SALT LAKE CITY — A Utah State Board of Education member is saying teachers don't feel safe with plans individual school districts are coming up with, to let kids back to school.
Board member Janet Cannon spoke out during a special meeting the board held Thursday, to go over COVID-19 related items on the state level.
During the meeting, board members went over the wording for a rule that mandates school districts fill out and submit to them a "school reopening requirements" document.
Cannon said she's been flooded with emails, over concerns about these plans that school districts would be submitting.
"These plans to do not meet any of the CDC recommendations," Cannon said, of what teachers are expressing to her. "They are putting our teachers at terrible risk."
Some districts, including Salt Lake City and the Jordan School District, have not decided their exact plans for the upcoming school year.
But others, including Canyons, Alpine and Granite, have decided to let students come back to class in some capacity.
Cannon talked about how she agrees with teachers that the plans aren't safe.
"Teachers are telling me they are writing their wills, because they are so fearful of going back and being attacked by virus," she said.
Nearly 100 people backed up that concern earlier Thursday, rallying at the State Capitol building with the Safe Utah Schools group.
Teacher Wendy Moss explained that they have questions: How will schools maintain safe social distancing? What about ventilation? What happens when a teacher gets sick and has to quarantine at home?
She said they want to be in school, but want to be in school safely-- and they don't feel they're safe yet.
"I love my job and I love my students, and I don't want them to get COVID in my classroom," she said, getting choked up.
Cannon shared during the board meeting that teachers are expressing the same fears to her.
"They're describing to me, 'What do I tell my students in my classroom when one of their classmates dies? Or when their teacher dies?'" She said. "It's... people are very frightened."
Other board members pointed out to Cannon that they were not going over what the reopening plans entailed, but rather the language in their administrative rule that requires these plans in the first place.
They explained it's up to each school district board to create their plans and assurances.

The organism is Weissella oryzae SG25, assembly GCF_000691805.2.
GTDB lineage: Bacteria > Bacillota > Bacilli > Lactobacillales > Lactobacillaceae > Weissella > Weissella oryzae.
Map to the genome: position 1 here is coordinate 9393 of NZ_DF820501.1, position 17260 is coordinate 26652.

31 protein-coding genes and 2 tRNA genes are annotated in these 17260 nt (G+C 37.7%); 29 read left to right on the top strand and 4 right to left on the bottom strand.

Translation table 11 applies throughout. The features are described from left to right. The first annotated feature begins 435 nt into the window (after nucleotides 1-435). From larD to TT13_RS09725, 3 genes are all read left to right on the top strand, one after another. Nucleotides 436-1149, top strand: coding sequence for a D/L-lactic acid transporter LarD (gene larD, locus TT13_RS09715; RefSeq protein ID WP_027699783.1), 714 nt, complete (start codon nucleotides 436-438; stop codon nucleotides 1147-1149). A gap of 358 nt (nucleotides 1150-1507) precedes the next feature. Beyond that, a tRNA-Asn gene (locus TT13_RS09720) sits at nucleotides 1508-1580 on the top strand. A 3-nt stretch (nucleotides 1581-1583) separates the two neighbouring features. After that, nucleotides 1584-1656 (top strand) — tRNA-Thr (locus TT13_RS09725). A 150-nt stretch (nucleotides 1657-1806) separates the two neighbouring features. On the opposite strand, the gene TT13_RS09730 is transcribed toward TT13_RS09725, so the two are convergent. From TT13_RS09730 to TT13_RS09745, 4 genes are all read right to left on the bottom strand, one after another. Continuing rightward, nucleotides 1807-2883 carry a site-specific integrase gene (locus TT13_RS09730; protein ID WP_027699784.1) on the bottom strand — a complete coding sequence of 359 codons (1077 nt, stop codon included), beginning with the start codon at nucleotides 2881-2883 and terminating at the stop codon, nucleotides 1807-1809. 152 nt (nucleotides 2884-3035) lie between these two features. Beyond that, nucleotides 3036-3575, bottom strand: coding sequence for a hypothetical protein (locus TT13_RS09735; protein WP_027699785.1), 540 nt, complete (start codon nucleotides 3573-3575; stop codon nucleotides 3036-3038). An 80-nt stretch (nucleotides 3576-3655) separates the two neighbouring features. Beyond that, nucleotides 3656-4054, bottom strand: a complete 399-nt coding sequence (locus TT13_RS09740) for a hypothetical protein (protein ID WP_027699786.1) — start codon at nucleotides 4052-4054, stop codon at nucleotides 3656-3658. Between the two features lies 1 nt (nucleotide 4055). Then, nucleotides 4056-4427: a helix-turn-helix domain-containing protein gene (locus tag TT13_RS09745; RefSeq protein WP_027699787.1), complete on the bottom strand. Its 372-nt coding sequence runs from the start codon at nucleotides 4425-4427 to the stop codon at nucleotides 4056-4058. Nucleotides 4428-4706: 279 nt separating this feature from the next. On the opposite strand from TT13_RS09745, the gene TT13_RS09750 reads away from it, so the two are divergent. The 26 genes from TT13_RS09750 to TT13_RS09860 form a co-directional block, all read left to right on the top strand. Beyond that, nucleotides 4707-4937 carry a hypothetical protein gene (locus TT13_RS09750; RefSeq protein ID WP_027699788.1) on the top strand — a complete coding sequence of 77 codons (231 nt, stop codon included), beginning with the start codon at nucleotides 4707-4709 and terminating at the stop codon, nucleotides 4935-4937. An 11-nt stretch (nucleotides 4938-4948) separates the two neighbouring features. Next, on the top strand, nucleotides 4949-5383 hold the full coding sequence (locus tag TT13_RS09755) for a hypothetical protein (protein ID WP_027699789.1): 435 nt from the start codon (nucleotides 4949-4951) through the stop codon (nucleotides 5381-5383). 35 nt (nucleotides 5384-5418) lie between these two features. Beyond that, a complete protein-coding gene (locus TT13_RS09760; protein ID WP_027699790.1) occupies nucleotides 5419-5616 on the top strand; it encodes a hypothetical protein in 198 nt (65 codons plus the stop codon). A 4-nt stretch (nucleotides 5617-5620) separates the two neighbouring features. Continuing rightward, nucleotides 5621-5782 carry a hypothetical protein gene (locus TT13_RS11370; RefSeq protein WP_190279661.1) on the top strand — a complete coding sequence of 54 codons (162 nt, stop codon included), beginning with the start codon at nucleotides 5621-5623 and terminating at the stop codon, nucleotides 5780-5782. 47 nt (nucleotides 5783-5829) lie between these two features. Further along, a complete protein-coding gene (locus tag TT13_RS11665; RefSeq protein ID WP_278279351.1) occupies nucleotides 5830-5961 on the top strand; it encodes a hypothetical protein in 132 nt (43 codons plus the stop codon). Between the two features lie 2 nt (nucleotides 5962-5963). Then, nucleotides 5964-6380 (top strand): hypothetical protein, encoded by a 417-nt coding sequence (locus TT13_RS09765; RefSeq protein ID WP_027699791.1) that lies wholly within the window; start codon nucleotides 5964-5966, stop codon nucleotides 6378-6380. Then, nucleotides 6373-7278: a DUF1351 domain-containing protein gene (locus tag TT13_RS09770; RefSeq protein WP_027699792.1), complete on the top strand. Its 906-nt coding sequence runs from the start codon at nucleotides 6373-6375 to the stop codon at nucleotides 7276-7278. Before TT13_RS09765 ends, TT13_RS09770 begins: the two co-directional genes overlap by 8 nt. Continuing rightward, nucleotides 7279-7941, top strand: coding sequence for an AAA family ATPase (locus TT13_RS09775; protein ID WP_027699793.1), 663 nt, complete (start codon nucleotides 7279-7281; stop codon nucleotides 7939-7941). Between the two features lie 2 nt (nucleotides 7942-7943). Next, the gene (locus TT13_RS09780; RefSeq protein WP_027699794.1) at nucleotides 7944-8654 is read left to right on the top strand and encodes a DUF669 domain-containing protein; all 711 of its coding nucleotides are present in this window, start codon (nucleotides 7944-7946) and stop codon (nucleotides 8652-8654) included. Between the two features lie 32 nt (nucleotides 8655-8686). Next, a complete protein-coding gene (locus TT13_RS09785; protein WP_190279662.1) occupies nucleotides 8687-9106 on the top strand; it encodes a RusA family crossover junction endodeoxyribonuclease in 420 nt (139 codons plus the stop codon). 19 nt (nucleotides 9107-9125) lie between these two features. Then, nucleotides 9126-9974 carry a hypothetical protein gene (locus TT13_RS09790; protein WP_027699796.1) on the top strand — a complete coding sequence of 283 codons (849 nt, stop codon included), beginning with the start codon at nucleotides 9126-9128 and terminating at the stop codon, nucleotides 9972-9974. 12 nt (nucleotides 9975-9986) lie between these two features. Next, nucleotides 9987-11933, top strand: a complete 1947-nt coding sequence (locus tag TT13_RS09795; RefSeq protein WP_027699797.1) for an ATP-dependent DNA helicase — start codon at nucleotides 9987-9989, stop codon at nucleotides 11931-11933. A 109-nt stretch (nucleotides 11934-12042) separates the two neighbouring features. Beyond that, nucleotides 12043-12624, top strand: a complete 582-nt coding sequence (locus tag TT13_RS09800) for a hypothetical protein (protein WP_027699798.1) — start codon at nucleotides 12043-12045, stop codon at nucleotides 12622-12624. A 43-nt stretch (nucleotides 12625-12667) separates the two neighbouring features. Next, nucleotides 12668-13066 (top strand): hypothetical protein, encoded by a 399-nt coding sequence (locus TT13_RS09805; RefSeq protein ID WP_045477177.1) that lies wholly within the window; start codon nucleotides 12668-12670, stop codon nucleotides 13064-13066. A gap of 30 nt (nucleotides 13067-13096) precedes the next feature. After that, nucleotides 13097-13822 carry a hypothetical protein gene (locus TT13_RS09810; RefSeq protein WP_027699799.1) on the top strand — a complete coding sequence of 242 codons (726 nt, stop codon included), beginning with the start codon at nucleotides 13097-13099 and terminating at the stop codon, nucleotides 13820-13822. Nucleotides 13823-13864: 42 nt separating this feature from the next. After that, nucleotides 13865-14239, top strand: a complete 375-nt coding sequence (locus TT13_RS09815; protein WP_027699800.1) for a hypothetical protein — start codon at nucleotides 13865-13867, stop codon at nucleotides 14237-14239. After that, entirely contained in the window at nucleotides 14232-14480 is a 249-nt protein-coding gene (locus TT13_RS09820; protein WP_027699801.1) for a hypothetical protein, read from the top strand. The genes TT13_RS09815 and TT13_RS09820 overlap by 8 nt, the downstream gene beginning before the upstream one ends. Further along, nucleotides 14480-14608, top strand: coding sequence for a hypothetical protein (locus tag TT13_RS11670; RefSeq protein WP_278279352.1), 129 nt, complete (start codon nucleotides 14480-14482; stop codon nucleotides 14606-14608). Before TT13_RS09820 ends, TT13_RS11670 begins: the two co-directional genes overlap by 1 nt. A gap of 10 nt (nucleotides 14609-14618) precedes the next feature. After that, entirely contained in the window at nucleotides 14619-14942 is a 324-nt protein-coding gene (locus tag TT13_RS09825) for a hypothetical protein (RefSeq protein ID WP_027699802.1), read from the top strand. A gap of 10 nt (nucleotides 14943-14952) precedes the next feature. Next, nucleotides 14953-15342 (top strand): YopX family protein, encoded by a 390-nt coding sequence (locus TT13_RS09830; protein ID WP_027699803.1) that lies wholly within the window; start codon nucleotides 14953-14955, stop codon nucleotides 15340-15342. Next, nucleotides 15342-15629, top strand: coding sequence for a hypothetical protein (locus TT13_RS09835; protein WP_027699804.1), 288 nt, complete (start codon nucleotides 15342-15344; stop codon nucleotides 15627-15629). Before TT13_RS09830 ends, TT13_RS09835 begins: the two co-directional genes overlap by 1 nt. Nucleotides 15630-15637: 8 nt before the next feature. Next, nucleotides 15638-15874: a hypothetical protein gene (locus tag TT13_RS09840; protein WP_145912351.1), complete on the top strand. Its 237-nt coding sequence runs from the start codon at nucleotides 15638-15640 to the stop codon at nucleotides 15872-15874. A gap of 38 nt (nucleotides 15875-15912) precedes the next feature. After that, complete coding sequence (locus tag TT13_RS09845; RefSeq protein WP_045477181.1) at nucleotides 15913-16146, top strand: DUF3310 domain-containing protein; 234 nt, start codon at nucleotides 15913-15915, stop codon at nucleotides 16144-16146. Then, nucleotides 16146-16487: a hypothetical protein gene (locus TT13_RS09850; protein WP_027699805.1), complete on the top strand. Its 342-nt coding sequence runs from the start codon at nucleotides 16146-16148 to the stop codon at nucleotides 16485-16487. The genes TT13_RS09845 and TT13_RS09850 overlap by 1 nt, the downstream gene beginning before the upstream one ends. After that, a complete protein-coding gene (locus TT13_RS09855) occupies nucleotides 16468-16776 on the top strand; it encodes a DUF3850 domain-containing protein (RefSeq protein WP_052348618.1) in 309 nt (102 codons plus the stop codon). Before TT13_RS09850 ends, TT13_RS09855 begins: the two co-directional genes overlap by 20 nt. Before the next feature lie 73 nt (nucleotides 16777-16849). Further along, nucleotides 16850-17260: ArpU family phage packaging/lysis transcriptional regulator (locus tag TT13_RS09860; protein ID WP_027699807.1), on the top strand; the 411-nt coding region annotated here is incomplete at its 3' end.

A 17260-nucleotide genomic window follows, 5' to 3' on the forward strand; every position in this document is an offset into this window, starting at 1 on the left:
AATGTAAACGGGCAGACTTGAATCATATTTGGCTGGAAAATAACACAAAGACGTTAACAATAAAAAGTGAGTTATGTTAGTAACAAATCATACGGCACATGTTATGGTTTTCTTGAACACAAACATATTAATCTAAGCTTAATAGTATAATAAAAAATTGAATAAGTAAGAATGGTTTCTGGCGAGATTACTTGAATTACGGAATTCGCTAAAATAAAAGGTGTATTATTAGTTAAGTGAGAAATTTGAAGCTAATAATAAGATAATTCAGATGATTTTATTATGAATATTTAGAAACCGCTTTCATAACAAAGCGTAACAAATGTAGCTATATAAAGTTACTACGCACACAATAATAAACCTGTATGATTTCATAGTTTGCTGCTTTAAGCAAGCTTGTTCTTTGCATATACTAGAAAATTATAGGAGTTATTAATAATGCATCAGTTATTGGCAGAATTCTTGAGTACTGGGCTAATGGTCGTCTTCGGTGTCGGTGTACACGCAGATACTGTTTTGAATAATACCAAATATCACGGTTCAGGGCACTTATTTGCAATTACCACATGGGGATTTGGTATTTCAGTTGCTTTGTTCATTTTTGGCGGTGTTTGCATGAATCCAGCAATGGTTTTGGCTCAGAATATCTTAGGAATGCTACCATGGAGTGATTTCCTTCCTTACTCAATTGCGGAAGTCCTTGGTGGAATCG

"So really, we're just assuring that they have done their work at the local level," board member Laura Belnap said.
In the end, the board approved of the language for that rule.
During the same meeting, the board approved changes to the administrative rule for attendance.
Called the "990 Hour Requirement," districts and charters schools are required to provide 180 days-- or 990 hours-- of education. Their eligibility for funding is tied to meeting that requirement.
However, with school schedules changing during COVID-19, classes could end up online, or a hybrid of in person and online.
Board members acknowledged that it might be hard to keep track of exact hours.
According to the approved language, districts can now waive the requirement if they submit a request describing how they, "will ensure continuity of teaching and learning by providing high quality instruction that includes blended learning and formative assessment strategies."
This will allow them to continue to be eligible for funding, even if they aren't providing the exact 990 hours of education.
The Utah State Board of Education approved the reopening of Utah Schools for the Deaf and Blind as well.
The reopening plan includes daily screenings for students and teachers, such as filling out a checklist and temperature checks.
The school will maintain social distancing, the plan says, as well as keep class sizes small, and allow some staff to work remotely.
While face coverings are required when social distancing isn't possible, the plan says masks aren't necessary for students and staff with sensory or other disabilities.
Read the full list of protocols here.